sufficiency of evidence led on a point and the inference of fact to be drawn
from the said finding are within the exclusive jurisdiction of the Tribunal, and
the said points cannot be agitated before a writ Court. It is within these
limits that the jurisdiction conferred on the High Courts under Article 226 to
issue a writ of certiorari can be legitimately exercised (vide Hari Vishnu
Kamath v. Syed Ahmad Ishaque Nagandra Nath Bora v. Commissioner of Hills
Division and Appeals Assam and Kaushalya Devi v. Bachittar Singh)."

40.     In Surya Dev Rai (11 supra), the Supreme Court declared :
"38. ... We sum up our conclusions in a nutshell, even at the risk of repetition
and state the same as hereunder:
                ... ... ...

 (3)    Certiorari, under Article 226 of the Constitution, is issued for
correcting gross errors of jurisdiction i.e. when a subordinate court is found
to have acted (i) without jurisdiction - by assuming jurisdiction where there
exists none, or (ii) in excess of its jurisdiction - by overstepping or crossing
the limits of jurisdiction, or (iii) acting in flagrant disregard of law or the
rules of procedure or acting in violation of principles of natural justice where
there is no procedure specified, and thereby occasioning failure of justice.
... ... ...

 (5)    Be it a writ of certiorari or the exercise of supervisory jurisdiction,
none is available to correct mere errors of fact or of law unless the following
requirements are satisfied: (i) the error is manifest and apparent on the face
of the proceedings such as when it is based on clear ignorance or utter
disregard of the provisions of law, and (ii) a grave injustice or gross failure
of justice has occasioned thereby.
... ... ...
 (7)    The power to issue a writ of certiorari and the supervisory jurisdiction
are to be exercised sparingly and only in appropriate cases where the judicial
conscience of the High Court dictates it to act lest a gross failure of justice
or grave injustice should occasion. Care, caution and circumspection need to be
exercised, when any of the above said two jurisdictions is sought to be invoked
during the pendency of any suit or proceedings in a subordinate court and the
error though calling for correction is yet capable of being corrected at the
conclusion of the proceedings in an appeal or revision preferred thereagainst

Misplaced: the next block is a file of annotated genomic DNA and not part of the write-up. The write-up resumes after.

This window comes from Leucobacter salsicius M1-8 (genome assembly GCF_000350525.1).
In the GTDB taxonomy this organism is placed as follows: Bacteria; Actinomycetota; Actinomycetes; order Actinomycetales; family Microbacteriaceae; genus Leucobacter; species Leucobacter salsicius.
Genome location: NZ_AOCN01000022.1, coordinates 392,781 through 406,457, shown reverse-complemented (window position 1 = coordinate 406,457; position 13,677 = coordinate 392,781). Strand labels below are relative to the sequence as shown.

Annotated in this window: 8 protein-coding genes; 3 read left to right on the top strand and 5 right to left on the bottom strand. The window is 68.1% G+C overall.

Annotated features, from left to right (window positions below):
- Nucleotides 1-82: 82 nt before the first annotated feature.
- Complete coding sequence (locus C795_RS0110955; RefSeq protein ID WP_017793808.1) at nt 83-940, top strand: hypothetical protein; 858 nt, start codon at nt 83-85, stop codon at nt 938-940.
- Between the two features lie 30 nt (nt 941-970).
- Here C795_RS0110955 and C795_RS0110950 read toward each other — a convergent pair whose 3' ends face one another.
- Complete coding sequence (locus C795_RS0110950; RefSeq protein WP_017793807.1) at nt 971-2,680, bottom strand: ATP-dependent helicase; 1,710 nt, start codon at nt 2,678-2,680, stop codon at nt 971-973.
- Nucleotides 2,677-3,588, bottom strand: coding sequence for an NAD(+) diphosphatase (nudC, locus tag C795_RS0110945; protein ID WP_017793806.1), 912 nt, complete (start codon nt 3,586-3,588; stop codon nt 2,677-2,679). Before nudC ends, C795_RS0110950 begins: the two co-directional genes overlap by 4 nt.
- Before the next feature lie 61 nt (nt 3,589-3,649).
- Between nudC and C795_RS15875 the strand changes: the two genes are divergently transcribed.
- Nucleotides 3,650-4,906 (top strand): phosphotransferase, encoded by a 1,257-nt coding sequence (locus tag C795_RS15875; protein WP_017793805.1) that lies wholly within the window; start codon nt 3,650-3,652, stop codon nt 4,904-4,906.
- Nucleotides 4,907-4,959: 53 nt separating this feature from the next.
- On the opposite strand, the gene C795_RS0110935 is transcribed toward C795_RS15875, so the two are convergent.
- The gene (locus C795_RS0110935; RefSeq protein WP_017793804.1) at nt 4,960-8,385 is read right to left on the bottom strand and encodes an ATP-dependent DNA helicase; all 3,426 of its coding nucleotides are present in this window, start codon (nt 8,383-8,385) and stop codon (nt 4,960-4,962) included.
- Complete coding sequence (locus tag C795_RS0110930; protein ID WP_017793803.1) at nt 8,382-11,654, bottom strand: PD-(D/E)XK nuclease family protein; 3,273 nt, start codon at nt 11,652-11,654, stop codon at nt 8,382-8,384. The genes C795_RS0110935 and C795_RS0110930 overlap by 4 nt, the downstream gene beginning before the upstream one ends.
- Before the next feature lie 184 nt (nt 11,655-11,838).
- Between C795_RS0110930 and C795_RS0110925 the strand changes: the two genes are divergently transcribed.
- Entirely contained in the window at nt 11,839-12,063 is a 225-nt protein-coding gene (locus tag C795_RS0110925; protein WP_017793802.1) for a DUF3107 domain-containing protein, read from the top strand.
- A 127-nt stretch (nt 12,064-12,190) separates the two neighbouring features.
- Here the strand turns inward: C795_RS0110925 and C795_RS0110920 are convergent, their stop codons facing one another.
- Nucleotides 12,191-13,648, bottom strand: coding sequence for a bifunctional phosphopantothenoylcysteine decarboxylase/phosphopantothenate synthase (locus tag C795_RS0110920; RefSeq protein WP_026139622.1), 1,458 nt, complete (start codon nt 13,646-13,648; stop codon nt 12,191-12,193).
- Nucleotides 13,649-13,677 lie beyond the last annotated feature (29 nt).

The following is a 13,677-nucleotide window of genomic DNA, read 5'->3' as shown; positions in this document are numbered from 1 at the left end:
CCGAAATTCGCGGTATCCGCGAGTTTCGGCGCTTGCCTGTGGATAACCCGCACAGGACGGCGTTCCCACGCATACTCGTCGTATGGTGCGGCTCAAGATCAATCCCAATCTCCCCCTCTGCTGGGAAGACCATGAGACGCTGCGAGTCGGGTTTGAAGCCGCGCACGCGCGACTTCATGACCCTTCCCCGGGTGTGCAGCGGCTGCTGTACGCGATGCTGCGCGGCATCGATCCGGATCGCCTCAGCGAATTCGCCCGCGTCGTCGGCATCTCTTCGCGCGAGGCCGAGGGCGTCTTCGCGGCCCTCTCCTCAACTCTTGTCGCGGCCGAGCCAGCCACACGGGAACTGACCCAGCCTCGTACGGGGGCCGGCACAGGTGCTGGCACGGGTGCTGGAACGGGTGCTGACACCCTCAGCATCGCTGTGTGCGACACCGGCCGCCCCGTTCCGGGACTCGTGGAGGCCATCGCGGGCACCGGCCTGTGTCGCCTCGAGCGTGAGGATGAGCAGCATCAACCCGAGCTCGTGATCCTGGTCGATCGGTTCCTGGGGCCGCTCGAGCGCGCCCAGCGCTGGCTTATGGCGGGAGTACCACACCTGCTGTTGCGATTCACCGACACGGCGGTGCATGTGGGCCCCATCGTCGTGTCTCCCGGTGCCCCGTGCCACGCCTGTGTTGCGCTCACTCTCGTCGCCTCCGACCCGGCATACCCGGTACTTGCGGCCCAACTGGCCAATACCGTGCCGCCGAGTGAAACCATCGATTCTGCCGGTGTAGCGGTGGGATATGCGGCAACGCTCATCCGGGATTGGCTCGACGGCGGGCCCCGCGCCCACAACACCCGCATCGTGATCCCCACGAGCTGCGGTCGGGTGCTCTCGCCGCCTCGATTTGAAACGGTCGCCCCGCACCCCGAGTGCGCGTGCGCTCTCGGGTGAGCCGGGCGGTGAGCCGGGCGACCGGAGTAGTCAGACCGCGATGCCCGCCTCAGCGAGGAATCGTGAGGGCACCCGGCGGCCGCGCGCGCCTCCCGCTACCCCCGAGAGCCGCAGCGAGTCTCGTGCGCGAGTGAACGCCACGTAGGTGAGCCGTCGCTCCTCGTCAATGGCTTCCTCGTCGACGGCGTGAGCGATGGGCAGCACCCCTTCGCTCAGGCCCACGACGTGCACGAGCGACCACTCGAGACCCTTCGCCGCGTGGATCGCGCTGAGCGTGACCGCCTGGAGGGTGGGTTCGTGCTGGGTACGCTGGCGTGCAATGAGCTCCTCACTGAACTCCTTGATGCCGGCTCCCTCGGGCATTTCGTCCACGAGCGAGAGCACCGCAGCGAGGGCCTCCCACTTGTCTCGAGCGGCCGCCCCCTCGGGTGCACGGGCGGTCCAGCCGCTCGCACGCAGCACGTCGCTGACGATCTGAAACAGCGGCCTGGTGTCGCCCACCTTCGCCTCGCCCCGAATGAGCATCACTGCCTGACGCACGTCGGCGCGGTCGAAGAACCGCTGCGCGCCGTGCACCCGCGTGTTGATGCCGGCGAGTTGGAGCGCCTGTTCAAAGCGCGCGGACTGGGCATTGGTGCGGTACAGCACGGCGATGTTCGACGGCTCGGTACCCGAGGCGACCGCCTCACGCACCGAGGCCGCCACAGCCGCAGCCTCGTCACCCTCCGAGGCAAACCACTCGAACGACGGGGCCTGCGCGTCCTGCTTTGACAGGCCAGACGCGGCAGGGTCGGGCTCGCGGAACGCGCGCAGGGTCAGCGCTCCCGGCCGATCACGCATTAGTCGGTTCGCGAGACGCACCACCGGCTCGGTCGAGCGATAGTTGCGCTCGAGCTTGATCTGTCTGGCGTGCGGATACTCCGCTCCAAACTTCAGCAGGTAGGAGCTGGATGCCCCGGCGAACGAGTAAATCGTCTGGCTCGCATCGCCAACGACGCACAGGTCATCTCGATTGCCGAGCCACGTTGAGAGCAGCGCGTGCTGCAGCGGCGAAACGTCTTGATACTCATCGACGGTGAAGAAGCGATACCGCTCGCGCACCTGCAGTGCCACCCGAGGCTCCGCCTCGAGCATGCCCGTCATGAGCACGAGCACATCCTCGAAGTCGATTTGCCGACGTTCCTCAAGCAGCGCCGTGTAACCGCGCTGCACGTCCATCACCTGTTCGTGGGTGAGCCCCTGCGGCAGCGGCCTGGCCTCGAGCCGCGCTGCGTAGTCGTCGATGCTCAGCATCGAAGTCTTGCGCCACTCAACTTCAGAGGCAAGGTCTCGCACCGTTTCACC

and entertaining a petition invoking certiorari or supervisory jurisdiction of
the High Court would obstruct the smooth flow and/or early disposal of the suit
or proceedings. The High Court may feel inclined to intervene where the error is
such, as, if not corrected at that very moment, may become incapable of
correction at a later stage and refusal to intervene would result in travesty of
justice or where such refusal itself would result in prolonging of the lis.
 (8) The High Court in exercise of certiorari or supervisory jurisdiction will
not convert itself into a court of appeal and indulge in reappreciation or
evaluation of evidence or correct errors in drawing inferences or correct errors
of mere formal or technical character.
(9) In practice, the parameters for exercising jurisdiction to issue a writ of
certiorari and those calling for exercise of supervisory jurisdiction are almost
similar and the width of jurisdiction exercised by the High Courts in India
unlike English courts has almost obliterated the distinction between the two
jurisdictions. While exercising jurisdiction to issue a writ of certiorari, the
High Court may annul or set aside the act, order or proceedings of the
subordinate courts but cannot substitute its own decision in place thereof. In
exercise of supervisory jurisdiction the High Court may not only give suitable
directions so as to guide the subordinate court as to the manner in which it
would act or proceed thereafter or afresh, the High Court may in appropriate
cases itself make an order in supersession or substitution of the order of the
subordinate court as the court should have made in the facts and circumstances
of the case.

41.     In Sumathi P.Rai v. Isac D'Almeida13, the Supreme Court observed: